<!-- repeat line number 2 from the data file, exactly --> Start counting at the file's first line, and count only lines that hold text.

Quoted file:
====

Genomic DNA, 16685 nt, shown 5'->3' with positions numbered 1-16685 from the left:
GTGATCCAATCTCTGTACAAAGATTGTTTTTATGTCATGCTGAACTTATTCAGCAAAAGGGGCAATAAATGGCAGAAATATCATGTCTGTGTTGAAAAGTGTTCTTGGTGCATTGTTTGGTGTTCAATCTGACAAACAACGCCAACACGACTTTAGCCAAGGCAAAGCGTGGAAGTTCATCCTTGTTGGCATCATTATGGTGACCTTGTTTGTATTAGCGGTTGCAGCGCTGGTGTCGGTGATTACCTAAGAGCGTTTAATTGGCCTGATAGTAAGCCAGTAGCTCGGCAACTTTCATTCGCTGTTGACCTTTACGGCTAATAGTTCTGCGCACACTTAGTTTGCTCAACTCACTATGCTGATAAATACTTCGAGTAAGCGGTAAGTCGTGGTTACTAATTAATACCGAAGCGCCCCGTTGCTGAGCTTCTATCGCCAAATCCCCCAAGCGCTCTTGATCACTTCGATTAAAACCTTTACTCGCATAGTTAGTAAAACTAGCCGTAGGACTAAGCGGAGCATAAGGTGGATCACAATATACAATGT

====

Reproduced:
GTGATCCAATCTCTGTACAAAGATTGTTTTTATGTCATGCTGAACTTATTCAGCAAAAGGGGCAATAAATGGCAGAAATATCATGTCTGTGTTGAAAAGTGTTCTTGGTGCATTGTTTGGTGTTCAATCTGACAAACAACGCCAACACGACTTTAGCCAAGGCAAAGCGTGGAAGTTCATCCTTGTTGGCATCATTATGGTGACCTTGTTTGTATTAGCGGTTGCAGCGCTGGTGTCGGTGATTACCTAAGAGCGTTTAATTGGCCTGATAGTAAGCCAGTAGCTCGGCAACTTTCATTCGCTGTTGACCTTTACGGCTAATAGTTCTGCGCACACTTAGTTTGCTCAACTCACTATGCTGATAAATACTTCGAGTAAGCGGTAAGTCGTGGTTACTAATTAATACCGAAGCGCCCCGTTGCTGAGCTTCTATCGCCAAATCCCCCAAGCGCTCTTGATCACTTCGATTAAAACCTTTACTCGCATAGTTAGTAAAACTAGCCGTAGGACTAAGCGGAGCATAAGGTGGATCACAATATACAATGT